DoD Buzz | The Army after tomorrow

The Army is out of one war and trying to wind down its second, but service officials are not waiting until they cross the Afghan finish line to begin plotting for what’s next.

The service has two major problems. First: It will likely get smaller as it goes, winding up with an end strength in the low 500,000s or even high 400,000s. Still larger than it was before Sept. 11, but down from its wartime peak. Second: The Army really wants to keep its highly valuable corps of battle-hardened noncommissioned officers and mid-grade officers. But if it goes back to a “Sgt. Bilko” life inside the garrison, cleaning latrines with toothbrushes, those troops are going to walk.

via DoD Buzz | The Army after tomorrow.

What’s old is new again. First, the article talks about bringing back two of the four BCTs currently in Europe (or more likely, disbanding those brigades) and replacing them with by rotating stateside BCTs to Europe for exercises.  The other initiative discussed is “regional alignment” in which stateside BCTs would focus their training on certain regions of the globe, becoming subject matter experts on those regions.

In truth, this isn’t some radical new approach. Back in the Cold War, REFORGER, or Redeployment of Forces to Germany, was an annual exercise in which stateside units practiced moving to Germany to reinforce forces already in theater in case of a Soviet invasion. While much of the higher level focus was on the logistics of the movement, at the tactical level, troop units participated in exercises on the very ground they might be expected to fight on.

As to the regional alignment, that too was very much a part of the Cold War Army.

In the Pacific, the 2nd Infantry Division was obviously focused on Korea, since it was stationed right there on the DMZ. The 25th ID, stationed in Hawaii, obviously focused a lot of its attention on Korea as well, as it was the first logical unit to reinforce the 2nd ID. Other divisions along the west coast during the 80s, such as the 7th and 9th IDs also prepared for operations in Korea.

Similarly, those units of the III Corps, the primary heavy  “contingency corps” of the Army focused on deployment to Germany, and later, to the Persian Gulf region.

I sometimes wonder if any of the Army leadership reads history, or even remembers what the early days of their service was like.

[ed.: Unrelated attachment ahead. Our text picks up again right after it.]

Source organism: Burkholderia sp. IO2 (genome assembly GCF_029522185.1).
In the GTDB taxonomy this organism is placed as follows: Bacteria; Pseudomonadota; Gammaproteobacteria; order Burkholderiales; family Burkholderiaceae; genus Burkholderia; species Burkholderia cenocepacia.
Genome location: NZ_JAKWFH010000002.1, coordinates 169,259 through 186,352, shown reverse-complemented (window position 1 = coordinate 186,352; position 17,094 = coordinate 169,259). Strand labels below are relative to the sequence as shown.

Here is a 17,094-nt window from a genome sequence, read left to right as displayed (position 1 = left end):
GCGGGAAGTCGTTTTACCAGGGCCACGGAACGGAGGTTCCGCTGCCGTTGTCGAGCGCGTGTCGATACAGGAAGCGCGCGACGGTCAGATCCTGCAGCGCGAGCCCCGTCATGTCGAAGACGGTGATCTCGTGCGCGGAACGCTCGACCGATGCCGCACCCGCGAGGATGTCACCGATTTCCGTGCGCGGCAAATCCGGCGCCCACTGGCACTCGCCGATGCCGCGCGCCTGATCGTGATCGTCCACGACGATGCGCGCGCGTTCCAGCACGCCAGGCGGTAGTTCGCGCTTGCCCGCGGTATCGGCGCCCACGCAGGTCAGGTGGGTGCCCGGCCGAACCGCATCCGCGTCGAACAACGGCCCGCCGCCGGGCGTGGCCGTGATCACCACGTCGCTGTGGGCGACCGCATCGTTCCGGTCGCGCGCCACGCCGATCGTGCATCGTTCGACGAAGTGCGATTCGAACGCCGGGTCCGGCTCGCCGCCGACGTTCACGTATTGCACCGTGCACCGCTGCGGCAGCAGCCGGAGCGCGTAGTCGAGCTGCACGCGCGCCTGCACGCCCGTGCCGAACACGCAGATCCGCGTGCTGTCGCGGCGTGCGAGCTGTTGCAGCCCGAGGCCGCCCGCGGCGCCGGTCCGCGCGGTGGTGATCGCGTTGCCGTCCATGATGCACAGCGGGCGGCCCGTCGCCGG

Undoubtedly, there will be some more involved aspects of this, such as BCTs routinely sending Liaison Officers on Temporary Duty to work with partner nations during peacetime to establish relationships and learn the lay of  the land.  This would be in addition to the Foreign Area Officer fields of expertise, and the Defense Attaches from the local embassy.

But that’s tinkering on the edges. To claim the two new initiatives are a paradigm shift is to stretch the truth more than a little.

 

2 thoughts on “DoD Buzz | The Army after tomorrow”

  1. Regional alignment is a nice concept, but rapidly runs up against the wall of finite resources, and your follow-on forces (whether reinforcements, or replacements, of lead units) will have little or no regional knowledge, and may have contrary experiences and equipment. It was much more feasible in an 18 Division army.
    As far as training rotations around the world, I suspect that they will quickly turn out to be cost-prohibitive for anyone but light forces. Too bad; Bright Star was a great training opportunity.
    I concur with the comment that we better get garrison activities right in the post-war environment or Soldiers will walk. Of course, when you are cutting by 10-15%, I guess we can afford it…. Problem is, the best will be leaving. Looking at a future of dwindling money, competing resources, and limited training opportunities, this concerns me the most.

    1. As you say, the ones that decide to leave are rarely the ones that you want to get rid of. When I was at Surface Warfare School as a boot Enswine, when they were doing the career briefing they told us that a bunch of us were going to get make-work jobs, because they needed to figure out a way to have the right end-strength to fill jobs down the road … after accounting for 82% attrition after obliserv was up.

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